|Publication number||US6766730 B2|
|Application number||US 09/909,436|
|Publication date||Jul 27, 2004|
|Filing date||Jul 19, 2001|
|Priority date||Jul 19, 2001|
|Also published as||CA2454041A1, US20030015100, WO2003008869A2, WO2003008869A3|
|Publication number||09909436, 909436, US 6766730 B2, US 6766730B2, US-B2-6766730, US6766730 B2, US6766730B2|
|Inventors||Judith H Wrenn|
|Original Assignee||Judith H Wrenn|
|Export Citation||BiBTeX, EndNote, RefMan|
|Patent Citations (18), Referenced by (11), Classifications (12), Legal Events (5)|
|External Links: USPTO, USPTO Assignment, Espacenet|
The present invention relates to a cooking apparatus, and more particularly, to an apparatus for basting food on a rotisserie in a continuous manner.
Rotisserie cooking using spits or skewers has become an increasingly popular means to cook food, particularly meat products. An advantage to rotisserie cooking is that the fat drips off of the food being cooked. In most methods of cooking, the food remains in the same container as its drippings while being prepared. In addition to being a healthy method of preparing food, rotisserie cooking results in evenly cooked food.
Presently, there exist a number of rotisserie cooking devices. These devices commonly include a grill powered by gas or heat-radiating elements, a spit, and means for rotating such as a motor. One problem encountered in these devices is the location of the heating element in relation to the food being cooked. In some rotisserie arrangements, the spit of the rotisserie is located directly above the heating element. Consequently, the drippings from such arrangement fall onto the heating element causing smoke or flames. To avoid this problem, the heating element can be been relocated to the side with relation to the rotisserie.
An additional problem encountered in rotisserie arrangements is that the food being prepared must be manually basted to avoid the food from becoming dry and bland. Although most of the arrangements provide basting pans in close proximity to the food, these arrangements all rely on the evaporation of the basting fluid onto the food and on the occasional manual basting to provide moisture and flavor to the food. Both of these methods of basting, evaporation and manual basting, require a large quantity of basting fluid to effectively flavor and moisturize the food. Furthermore, in order to optimize the tenderness and flavor of the food, one must exert substantial time and energy to ensure the food remains moist.
There is presently a need for a rotisserie apparatus and method of cooking that will most efficiently and conveniently enable the continuous basting of the food being cooked.
According to its major aspects and briefly described, the present invention is a basting apparatus and method of cooking for obtaining an evenly cooked, juicy, and flavorful food product.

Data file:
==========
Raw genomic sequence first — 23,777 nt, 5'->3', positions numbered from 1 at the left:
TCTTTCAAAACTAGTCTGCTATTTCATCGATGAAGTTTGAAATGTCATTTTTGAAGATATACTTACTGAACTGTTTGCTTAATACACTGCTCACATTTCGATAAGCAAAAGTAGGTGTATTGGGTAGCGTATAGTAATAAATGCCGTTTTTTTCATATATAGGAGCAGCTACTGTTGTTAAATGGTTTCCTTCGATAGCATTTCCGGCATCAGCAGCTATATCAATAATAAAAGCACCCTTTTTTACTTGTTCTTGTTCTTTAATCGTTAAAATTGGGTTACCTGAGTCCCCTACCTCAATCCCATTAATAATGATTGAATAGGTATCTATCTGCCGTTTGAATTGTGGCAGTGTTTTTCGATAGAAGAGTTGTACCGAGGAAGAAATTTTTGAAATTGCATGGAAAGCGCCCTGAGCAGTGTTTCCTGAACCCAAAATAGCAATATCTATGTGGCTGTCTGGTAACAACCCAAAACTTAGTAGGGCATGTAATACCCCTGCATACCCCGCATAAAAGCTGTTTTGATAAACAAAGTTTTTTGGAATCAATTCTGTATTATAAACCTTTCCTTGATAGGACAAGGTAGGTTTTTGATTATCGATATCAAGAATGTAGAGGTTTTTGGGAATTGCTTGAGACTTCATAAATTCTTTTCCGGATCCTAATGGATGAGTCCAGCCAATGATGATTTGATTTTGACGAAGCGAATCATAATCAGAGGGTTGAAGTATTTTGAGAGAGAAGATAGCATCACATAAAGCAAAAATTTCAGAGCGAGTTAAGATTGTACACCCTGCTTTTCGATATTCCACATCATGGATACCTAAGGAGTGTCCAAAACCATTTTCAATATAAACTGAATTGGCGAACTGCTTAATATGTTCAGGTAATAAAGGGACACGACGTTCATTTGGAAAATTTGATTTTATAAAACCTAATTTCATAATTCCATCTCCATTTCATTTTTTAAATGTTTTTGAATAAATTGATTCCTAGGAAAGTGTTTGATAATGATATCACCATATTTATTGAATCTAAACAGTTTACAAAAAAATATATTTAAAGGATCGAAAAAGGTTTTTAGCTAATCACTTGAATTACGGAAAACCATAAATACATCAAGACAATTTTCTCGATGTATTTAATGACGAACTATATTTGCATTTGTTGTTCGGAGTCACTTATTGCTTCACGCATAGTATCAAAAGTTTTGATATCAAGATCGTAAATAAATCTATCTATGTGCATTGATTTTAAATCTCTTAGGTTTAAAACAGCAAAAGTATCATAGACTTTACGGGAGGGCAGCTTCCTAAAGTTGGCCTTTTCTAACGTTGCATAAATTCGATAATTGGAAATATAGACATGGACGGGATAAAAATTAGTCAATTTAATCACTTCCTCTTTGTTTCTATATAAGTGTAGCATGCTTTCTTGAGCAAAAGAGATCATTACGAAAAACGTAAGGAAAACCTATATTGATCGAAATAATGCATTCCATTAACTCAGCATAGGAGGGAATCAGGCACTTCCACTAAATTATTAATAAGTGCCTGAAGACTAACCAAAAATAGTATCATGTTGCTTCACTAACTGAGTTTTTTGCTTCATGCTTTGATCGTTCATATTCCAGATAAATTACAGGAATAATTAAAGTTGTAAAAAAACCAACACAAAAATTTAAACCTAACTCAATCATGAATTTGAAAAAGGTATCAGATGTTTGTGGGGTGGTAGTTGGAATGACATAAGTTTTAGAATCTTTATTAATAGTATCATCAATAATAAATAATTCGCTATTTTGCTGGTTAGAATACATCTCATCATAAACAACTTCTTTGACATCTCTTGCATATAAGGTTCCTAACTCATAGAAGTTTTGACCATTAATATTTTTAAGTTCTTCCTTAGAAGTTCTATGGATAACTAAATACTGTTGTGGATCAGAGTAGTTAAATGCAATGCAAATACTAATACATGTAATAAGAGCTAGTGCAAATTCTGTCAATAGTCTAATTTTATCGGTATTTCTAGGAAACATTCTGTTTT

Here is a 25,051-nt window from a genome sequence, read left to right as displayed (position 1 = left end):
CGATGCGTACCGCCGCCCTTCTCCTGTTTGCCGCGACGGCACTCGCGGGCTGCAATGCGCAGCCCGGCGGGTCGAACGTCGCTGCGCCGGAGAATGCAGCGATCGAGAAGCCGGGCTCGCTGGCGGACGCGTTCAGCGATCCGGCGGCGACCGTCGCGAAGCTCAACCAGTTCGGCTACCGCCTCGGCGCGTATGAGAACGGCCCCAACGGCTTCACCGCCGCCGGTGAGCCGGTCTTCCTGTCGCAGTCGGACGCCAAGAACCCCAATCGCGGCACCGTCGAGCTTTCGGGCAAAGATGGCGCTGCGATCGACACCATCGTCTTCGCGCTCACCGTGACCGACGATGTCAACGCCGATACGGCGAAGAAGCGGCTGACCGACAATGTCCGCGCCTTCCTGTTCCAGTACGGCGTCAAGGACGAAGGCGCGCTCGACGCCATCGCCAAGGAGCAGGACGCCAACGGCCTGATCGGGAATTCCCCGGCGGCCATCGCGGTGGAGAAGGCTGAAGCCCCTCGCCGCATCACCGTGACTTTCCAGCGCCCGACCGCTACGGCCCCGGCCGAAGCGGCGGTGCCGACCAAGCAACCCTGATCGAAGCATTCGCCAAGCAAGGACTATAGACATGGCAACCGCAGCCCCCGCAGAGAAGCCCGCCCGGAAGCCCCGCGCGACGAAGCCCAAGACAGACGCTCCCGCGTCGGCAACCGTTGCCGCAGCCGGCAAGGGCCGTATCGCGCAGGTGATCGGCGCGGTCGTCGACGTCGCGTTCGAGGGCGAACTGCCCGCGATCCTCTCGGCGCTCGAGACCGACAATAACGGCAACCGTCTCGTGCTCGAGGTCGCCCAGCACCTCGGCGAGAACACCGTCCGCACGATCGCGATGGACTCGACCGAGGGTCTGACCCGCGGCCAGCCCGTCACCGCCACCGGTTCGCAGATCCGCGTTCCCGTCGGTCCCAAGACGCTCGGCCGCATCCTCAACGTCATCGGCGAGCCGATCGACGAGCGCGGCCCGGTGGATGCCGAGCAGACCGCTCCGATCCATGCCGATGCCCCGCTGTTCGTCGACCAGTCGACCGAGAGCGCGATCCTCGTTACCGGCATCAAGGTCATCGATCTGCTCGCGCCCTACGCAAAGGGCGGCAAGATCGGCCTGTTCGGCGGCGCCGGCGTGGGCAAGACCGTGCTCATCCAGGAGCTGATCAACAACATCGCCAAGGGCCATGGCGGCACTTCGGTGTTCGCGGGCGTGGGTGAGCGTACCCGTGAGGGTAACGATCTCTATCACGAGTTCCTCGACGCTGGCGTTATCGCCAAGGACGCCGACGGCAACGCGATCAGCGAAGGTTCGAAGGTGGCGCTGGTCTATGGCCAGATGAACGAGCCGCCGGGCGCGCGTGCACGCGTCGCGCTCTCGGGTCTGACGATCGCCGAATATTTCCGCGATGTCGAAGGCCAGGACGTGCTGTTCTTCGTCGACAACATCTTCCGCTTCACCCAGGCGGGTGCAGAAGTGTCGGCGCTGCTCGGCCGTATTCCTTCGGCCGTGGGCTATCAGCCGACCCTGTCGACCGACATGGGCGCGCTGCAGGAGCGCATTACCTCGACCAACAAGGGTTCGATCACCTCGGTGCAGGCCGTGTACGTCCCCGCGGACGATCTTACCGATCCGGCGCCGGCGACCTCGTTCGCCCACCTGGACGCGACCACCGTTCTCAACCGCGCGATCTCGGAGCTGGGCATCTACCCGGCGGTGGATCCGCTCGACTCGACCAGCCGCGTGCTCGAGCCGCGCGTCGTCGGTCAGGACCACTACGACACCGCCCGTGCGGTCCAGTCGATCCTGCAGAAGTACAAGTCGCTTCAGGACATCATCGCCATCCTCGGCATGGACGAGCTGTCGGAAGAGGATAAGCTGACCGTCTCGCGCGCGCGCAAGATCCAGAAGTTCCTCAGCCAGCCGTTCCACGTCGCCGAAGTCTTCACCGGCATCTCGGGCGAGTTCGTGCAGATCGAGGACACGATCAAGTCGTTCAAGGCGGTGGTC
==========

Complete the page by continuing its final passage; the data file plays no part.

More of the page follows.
The basting apparatus of the present invention generally includes a rack, a basting pan or container, a grill, and a rotisserie having a spit and means for rotating. The rack is placed on a surface at the base of the grill and is used to elevate the basting pan so that when it is filled with basting fluid the surface of the basting fluid comes in contact with the food on the rotisserie. The rack is adjustable in both width and height for use with various sized grills and pans. The heating element of the grill is located to the side of the rotisserie and basting pan to avoid the dripping of the basting fluid from coming into contact with the heating element.
The method of cooking of the present invention involves a number of steps. First, the food to be cooked must be threaded onto the spit of the rotisserie and is placed above the surface of the grill. Next the rack is placed on the surface of the grill and is adjusted to fit the dimensions of both the grill and the basting pan which it supports. The basting pan is then elevated to a level in which the basting fluid contained therein engages the food on the rotisserie.
The rack is an important feature of the present invention. The rack allows the basting pan to be brought into engagement with the food product on the spit, regardless of the size of the food or its distance from the surface of the grill, so that the food product is continuously basted while rotating on the spit. This feature optimizes the convenience of cooking with a rotisserie.
Another important feature of the present invention is the combination of the rack and the pan. The rack and the pan cooperate so that the rotating food product can be in contact with the surface of the basting juices. The rack allows a variety of pan sizes to be used.
Still another feature of the present invention is the direct contact of the basting juices with the cooking food product. The direct contact results in a greater concentration of the basting juices coming into contact with the food product than is available with the prior art evaporation method.
Yet another feature of the present invention is the location of the heating element of the grill. The heating element is located to the side of the rotisserie, which avoids the basting juices and grease from falling directly onto it potentially causing smoke or flames.
Other features and their advantages will be apparent to those skilled in the art of rotisserie cooking from a careful reading of the Detailed Description of Preferred Embodiment accompanied by the following drawings.
In the drawings,
FIG. 1A is a perspective view of the disassembled rack and basting pan of the present invention.
FIG. 1B is a perspective view of the assembled rack and basting pan of the present invention.
FIG. 2 is a perspective view of the basting apparatus mounted in a gas-powered grill.